11
Citrus General Discussion / Re: Grafting Question: Advice Needed
« on: April 06, 2019, 05:24:15 PM »
You can usually tell if the lowest buds are blind or not by inspecting
to make sure there is a bud there.

12
Mark in Texas can tell you about the citrus bureau there. They get it from CCPP and both CCPP and they tack on a nice surcharge. $150 budwood.

Someone contacted CCPP recently and told me they will have it again in June.

The Texas budwood bureau got me some from Florida, CCPP didn't have it available. Cost me
$250 for 20 buds including service fee/shipping/buds

13
Citrus General Discussion / Re: Kumquat lacking flavor
« on: March 21, 2019, 12:21:02 PM »
Your tree needs fertilizer.  Ever apply any?

14
Citrus General Discussion / Re: Rust mites on blood oranges
« on: March 21, 2019, 12:19:49 PM »
Spraying with dormant oil is a good control. Repeat several times.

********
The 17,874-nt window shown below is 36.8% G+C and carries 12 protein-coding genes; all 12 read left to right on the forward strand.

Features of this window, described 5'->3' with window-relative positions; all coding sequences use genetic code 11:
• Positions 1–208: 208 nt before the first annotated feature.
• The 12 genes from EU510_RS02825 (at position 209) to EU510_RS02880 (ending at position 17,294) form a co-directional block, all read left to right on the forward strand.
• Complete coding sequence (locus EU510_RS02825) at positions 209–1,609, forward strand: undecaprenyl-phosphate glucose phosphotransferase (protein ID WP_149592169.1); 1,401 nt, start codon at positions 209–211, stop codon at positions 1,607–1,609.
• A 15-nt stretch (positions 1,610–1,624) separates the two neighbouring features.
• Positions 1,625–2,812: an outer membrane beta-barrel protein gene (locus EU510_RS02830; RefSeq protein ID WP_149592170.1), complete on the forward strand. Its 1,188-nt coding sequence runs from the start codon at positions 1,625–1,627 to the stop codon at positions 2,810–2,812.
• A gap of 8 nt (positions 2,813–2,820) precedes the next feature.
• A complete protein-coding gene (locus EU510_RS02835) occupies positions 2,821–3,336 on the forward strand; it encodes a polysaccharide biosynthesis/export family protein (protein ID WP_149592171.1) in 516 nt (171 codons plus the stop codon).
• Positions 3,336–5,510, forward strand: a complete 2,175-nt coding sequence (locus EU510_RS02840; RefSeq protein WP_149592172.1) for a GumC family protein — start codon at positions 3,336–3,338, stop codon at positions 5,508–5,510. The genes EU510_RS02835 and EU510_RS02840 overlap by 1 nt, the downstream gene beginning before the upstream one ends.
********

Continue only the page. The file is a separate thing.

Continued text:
15
IMHO sunquat is not worth growing. You get a giant kumquat
like fruit without a lot of flavor. How many watery satsuma sized kumquat
do you want to eat? Me, not many.

17
Citrus General Discussion / Re: Tiny dragon flying dragon trifoliate
« on: February 25, 2019, 01:13:23 PM »
Is “Tiny dragon” a specific cultivar/genotype?  Never heard of it until now.  You have any more information about it?

I imagine it is a bud sport, way more contorted and smaller.

https://flic.kr/p/24jnrwr

18
Citrus General Discussion / Tiny dragon flying dragon trifoliate
« on: February 24, 2019, 11:51:22 AM »
Anyone out there growing this one?

19
Citrus General Discussion / Re: Lemon ID